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Berger Kahn's quarterly e-publication 
The most important court decisions of the season
Welcome to Berger Kahn's quarterly e-publication summarizing the most important California state and federal court decisions. We are proud to be among the longest-running legal newsletters, having started almost 30 years ago, and today we continue to improve, introducing a new quarterly format to continue to bring you the very best.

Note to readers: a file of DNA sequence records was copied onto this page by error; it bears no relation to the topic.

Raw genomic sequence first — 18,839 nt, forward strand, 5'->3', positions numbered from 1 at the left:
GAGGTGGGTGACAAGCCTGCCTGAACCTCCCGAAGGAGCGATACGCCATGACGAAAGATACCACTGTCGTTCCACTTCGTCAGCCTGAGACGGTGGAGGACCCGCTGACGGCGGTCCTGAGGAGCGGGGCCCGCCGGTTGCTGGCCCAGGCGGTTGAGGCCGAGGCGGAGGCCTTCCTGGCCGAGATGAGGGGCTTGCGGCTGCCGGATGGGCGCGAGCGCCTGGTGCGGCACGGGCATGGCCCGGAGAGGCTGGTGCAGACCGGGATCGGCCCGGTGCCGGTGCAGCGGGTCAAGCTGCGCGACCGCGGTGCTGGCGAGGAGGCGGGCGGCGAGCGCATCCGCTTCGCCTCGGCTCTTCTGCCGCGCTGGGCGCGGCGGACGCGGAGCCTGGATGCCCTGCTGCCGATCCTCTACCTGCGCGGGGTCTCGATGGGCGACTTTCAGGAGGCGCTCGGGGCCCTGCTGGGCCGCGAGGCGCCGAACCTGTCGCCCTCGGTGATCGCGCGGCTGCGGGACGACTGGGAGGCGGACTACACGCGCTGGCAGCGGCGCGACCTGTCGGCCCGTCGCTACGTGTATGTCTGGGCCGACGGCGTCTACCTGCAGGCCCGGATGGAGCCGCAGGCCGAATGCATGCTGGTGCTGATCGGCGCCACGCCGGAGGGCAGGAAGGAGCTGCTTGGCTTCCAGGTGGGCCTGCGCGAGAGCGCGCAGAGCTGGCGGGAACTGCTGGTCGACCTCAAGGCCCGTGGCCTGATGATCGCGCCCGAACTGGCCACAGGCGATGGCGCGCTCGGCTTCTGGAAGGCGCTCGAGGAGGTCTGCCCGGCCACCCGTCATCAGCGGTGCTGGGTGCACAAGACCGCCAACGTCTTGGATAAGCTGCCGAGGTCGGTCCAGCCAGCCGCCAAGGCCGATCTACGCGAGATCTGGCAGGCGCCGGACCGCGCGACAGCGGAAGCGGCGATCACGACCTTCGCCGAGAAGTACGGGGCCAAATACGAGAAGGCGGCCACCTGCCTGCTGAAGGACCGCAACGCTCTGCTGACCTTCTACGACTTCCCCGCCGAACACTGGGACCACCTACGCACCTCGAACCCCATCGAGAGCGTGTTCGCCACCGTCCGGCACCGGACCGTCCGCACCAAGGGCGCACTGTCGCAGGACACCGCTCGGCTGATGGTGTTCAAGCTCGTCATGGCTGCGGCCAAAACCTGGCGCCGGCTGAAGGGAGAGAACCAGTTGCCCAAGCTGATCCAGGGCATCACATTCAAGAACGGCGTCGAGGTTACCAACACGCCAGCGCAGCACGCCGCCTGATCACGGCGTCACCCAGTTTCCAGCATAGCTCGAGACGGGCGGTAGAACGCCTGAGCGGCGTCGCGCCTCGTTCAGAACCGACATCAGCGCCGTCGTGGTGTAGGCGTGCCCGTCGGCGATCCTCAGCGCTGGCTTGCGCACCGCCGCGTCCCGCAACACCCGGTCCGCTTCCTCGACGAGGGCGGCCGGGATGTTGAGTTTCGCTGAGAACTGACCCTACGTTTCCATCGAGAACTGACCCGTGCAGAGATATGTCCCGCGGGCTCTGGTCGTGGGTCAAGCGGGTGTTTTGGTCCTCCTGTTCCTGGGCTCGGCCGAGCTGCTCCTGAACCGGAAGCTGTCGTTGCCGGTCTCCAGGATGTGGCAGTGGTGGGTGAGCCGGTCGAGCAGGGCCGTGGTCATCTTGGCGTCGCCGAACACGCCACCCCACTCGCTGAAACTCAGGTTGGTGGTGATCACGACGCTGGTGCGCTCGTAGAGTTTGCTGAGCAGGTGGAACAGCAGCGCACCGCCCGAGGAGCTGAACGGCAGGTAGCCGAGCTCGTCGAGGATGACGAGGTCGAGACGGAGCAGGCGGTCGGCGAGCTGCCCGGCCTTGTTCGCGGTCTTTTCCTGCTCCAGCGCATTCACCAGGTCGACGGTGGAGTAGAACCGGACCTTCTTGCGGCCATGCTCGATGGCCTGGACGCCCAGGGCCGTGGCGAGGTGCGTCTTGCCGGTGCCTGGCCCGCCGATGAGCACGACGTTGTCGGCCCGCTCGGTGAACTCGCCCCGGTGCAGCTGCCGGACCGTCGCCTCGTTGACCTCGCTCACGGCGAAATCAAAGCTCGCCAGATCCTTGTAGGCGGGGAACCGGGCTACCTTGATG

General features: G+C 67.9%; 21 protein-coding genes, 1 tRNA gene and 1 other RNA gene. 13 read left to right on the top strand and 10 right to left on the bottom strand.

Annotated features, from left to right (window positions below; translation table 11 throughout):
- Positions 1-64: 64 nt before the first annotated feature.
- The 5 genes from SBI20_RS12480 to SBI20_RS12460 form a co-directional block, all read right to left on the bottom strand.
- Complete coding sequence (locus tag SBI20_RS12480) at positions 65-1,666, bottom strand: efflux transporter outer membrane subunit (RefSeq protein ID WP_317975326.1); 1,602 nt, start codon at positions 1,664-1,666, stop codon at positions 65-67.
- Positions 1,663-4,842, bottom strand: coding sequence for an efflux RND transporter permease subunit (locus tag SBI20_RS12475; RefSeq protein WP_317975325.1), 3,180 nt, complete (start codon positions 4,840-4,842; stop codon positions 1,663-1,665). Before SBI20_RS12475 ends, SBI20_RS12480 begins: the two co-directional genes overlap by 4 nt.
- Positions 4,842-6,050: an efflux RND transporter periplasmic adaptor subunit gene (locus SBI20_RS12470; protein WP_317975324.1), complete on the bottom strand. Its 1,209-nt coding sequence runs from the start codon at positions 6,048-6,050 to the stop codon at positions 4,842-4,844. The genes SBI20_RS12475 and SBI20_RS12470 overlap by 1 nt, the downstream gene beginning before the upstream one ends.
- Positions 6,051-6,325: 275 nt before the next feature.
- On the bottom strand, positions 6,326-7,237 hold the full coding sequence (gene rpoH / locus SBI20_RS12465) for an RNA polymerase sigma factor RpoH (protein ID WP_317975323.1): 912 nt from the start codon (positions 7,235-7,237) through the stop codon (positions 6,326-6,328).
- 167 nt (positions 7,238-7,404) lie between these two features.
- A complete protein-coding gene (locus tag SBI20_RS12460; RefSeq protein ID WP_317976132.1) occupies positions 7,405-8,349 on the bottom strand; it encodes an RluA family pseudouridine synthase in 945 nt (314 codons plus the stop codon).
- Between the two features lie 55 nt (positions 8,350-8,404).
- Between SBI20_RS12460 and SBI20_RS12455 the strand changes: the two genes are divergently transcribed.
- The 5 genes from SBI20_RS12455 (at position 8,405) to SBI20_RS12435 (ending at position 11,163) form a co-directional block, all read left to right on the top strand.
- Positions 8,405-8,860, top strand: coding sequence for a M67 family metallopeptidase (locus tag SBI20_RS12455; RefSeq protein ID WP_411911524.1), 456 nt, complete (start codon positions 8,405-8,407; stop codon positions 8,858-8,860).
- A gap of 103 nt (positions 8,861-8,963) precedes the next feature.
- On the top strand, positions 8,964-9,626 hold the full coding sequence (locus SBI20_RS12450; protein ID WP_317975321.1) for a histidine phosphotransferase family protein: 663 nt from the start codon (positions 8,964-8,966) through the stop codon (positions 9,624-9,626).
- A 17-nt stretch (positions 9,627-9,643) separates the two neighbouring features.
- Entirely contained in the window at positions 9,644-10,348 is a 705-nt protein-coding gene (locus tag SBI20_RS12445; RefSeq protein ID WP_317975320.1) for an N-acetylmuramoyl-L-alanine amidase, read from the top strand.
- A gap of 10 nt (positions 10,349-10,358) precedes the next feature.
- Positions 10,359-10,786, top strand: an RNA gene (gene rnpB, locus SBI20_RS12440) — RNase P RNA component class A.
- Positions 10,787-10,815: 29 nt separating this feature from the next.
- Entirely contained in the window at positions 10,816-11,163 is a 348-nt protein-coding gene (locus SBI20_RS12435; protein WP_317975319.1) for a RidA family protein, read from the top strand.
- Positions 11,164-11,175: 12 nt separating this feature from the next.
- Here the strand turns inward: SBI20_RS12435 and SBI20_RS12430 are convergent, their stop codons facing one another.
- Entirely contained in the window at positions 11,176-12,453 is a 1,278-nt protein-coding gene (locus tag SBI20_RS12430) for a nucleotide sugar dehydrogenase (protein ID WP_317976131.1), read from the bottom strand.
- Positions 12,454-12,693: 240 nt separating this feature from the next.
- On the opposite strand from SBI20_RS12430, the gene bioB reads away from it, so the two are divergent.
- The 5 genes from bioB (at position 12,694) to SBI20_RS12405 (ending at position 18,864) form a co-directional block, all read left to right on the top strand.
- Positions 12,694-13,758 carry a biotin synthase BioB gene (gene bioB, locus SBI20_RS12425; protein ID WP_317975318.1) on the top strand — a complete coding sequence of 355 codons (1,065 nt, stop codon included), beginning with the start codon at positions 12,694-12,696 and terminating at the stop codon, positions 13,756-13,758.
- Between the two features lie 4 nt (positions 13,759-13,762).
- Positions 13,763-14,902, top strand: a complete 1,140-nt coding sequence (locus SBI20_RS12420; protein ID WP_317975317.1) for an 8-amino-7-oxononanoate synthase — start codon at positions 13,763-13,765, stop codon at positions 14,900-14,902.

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Court Uses Public Policy To Invalidate Part Of An Insurance Policy’s Basic Insuring Clause
 
Certain Underwriters of Lloyd’s London v. Arch Specialty Insurance Company
(Ct. App. 3rd Dist.), Filed April 11, 2016